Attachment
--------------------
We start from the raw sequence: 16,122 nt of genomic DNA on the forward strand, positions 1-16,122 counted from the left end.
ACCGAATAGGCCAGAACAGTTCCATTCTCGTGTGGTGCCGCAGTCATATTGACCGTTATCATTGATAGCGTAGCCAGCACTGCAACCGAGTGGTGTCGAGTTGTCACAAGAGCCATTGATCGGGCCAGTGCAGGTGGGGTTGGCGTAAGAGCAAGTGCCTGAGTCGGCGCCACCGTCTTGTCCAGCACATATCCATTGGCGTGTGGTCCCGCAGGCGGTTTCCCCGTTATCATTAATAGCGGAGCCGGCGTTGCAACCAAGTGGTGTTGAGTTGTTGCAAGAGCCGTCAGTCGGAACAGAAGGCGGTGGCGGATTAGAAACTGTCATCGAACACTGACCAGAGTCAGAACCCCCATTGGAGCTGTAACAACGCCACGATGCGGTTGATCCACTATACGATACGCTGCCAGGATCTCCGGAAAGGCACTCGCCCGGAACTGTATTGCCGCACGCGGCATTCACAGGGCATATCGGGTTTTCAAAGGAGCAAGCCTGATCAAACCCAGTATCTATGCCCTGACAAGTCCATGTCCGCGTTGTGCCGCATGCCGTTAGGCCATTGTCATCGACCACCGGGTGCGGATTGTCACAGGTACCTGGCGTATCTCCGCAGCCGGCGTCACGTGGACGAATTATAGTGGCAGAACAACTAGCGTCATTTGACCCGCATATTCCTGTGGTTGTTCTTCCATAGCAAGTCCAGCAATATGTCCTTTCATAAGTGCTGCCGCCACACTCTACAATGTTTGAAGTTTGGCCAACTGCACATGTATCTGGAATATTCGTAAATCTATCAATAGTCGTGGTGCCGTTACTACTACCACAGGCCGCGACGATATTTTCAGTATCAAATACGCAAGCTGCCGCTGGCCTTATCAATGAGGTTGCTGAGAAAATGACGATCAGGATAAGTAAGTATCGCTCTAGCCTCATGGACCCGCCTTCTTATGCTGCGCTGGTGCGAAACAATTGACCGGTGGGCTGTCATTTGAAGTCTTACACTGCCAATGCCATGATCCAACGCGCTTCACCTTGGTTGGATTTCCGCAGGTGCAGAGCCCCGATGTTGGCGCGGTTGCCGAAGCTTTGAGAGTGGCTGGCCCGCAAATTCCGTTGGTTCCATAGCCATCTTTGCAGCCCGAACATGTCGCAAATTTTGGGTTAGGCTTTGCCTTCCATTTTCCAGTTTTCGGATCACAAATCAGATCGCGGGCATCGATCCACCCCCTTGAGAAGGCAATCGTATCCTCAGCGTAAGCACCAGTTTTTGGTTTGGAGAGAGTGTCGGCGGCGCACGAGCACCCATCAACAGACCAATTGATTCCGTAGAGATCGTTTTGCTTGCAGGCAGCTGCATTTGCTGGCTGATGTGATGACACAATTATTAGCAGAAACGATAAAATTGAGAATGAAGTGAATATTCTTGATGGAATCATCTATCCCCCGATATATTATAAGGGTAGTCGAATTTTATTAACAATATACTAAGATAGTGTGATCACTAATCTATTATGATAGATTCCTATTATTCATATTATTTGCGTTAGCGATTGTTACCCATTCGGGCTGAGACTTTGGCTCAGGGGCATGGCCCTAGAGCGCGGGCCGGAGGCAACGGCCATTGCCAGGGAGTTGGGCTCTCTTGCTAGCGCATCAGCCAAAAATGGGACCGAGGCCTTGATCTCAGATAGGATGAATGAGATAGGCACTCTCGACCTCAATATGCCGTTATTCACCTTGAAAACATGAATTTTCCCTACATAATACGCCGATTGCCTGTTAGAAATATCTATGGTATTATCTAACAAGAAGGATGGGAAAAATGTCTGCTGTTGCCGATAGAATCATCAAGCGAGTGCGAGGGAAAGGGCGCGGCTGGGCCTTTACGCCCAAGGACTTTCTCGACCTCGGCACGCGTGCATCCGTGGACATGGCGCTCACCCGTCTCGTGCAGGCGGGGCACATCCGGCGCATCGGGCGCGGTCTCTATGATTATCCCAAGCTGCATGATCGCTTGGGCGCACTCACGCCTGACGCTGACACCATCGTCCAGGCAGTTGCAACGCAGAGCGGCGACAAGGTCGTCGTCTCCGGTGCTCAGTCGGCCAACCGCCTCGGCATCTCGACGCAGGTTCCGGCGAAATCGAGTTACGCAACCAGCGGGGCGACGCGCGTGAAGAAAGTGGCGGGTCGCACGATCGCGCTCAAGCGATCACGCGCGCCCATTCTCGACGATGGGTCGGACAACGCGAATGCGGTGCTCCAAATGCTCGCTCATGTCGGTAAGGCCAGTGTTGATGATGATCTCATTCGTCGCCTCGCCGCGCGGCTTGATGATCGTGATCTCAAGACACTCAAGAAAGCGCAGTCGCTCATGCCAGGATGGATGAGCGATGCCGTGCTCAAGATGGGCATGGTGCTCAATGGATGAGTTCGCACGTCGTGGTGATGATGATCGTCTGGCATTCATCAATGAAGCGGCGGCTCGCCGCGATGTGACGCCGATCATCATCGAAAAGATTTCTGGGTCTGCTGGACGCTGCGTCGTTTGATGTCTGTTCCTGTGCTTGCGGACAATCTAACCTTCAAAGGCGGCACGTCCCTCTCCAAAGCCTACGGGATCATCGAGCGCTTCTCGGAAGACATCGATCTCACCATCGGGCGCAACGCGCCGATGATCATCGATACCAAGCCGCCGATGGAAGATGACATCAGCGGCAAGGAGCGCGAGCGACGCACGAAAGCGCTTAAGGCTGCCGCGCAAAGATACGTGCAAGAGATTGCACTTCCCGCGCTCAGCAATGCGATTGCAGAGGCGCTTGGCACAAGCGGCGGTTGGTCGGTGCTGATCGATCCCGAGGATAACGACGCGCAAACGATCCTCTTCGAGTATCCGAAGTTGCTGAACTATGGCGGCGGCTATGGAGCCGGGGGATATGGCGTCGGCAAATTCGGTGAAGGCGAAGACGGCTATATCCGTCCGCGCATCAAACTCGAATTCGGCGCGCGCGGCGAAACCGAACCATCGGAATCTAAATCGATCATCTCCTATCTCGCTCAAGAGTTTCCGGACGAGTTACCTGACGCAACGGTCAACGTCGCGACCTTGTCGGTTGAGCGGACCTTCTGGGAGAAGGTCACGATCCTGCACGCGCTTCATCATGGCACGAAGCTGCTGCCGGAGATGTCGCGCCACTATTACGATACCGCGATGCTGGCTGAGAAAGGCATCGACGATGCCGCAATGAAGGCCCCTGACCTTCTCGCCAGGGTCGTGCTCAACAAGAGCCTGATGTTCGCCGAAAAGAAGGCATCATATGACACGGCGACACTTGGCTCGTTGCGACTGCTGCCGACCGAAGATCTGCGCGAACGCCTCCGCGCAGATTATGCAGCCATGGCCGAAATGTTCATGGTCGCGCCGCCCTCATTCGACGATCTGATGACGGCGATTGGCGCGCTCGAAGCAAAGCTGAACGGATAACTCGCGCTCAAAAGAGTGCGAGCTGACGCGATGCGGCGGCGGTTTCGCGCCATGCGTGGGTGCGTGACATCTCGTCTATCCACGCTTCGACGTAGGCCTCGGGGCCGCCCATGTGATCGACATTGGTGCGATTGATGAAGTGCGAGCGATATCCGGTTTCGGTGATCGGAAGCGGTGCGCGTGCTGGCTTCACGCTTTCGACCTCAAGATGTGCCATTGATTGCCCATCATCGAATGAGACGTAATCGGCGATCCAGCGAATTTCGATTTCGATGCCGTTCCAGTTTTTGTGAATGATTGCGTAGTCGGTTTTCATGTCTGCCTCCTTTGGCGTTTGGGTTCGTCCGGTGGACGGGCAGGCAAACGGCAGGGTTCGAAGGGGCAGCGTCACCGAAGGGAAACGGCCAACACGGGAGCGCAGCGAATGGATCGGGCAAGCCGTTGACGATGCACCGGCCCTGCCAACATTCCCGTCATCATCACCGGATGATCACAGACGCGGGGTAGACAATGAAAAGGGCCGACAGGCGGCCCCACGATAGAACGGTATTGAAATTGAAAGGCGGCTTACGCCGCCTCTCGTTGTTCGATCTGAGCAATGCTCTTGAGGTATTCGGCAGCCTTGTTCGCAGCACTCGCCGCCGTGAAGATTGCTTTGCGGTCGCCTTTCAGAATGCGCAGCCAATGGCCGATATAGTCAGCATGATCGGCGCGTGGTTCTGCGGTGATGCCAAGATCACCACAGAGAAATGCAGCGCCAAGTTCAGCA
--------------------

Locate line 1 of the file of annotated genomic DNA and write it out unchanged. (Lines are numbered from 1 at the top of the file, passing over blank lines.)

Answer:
We start from the raw sequence: 16,122 nt of genomic DNA on the forward strand, positions 1-16,122 counted from the left end.